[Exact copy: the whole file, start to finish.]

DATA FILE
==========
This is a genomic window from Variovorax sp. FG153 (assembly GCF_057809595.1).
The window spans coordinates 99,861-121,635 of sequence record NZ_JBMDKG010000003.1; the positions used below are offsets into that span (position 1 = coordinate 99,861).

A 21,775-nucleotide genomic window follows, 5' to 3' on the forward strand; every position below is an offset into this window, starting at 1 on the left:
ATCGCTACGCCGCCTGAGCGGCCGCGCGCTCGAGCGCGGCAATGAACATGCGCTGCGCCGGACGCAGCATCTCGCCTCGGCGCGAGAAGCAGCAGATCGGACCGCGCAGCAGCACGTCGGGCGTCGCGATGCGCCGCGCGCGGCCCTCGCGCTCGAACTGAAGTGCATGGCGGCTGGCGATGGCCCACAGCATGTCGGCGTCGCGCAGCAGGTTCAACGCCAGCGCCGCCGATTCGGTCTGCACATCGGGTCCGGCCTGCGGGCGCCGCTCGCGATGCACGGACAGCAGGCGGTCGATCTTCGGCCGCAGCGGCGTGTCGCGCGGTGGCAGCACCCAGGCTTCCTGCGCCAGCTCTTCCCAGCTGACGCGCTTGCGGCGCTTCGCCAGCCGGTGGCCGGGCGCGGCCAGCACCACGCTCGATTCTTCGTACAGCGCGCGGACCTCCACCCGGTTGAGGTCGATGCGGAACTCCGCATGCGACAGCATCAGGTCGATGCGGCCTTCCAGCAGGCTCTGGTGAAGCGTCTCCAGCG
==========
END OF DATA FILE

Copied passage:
This is a genomic window from Variovorax sp. FG153 (assembly GCF_057809595.1).
The window spans coordinates 99,861-121,635 of sequence record NZ_JBMDKG010000003.1; the positions used below are offsets into that span (position 1 = coordinate 99,861).

A 21,775-nucleotide genomic window follows, 5' to 3' on the forward strand; every position below is an offset into this window, starting at 1 on the left:
ATCGCTACGCCGCCTGAGCGGCCGCGCGCTCGAGCGCGGCAATGAACATGCGCTGCGCCGGACGCAGCATCTCGCCTCGGCGCGAGAAGCAGCAGATCGGACCGCGCAGCAGCACGTCGGGCGTCGCGATGCGCCGCGCGCGGCCCTCGCGCTCGAACTGAAGTGCATGGCGGCTGGCGATGGCCCACAGCATGTCGGCGTCGCGCAGCAGGTTCAACGCCAGCGCCGCCGATTCGGTCTGCACATCGGGTCCGGCCTGCGGGCGCCGCTCGCGATGCACGGACAGCAGGCGGTCGATCTTCGGCCGCAGCGGCGTGTCGCGCGGTGGCAGCACCCAGGCTTCCTGCGCCAGCTCTTCCCAGCTGACGCGCTTGCGGCGCTTCGCCAGCCGGTGGCCGGGCGCGGCCAGCACCACGCTCGATTCTTCGTACAGCGCGCGGACCTCCACCCGGTTGAGGTCGATGCGGAACTCCGCATGCGACAGCATCAGGTCGATGCGGCCTTCCAGCAGGCTCTGGTGAAGCGTCTCCAGCG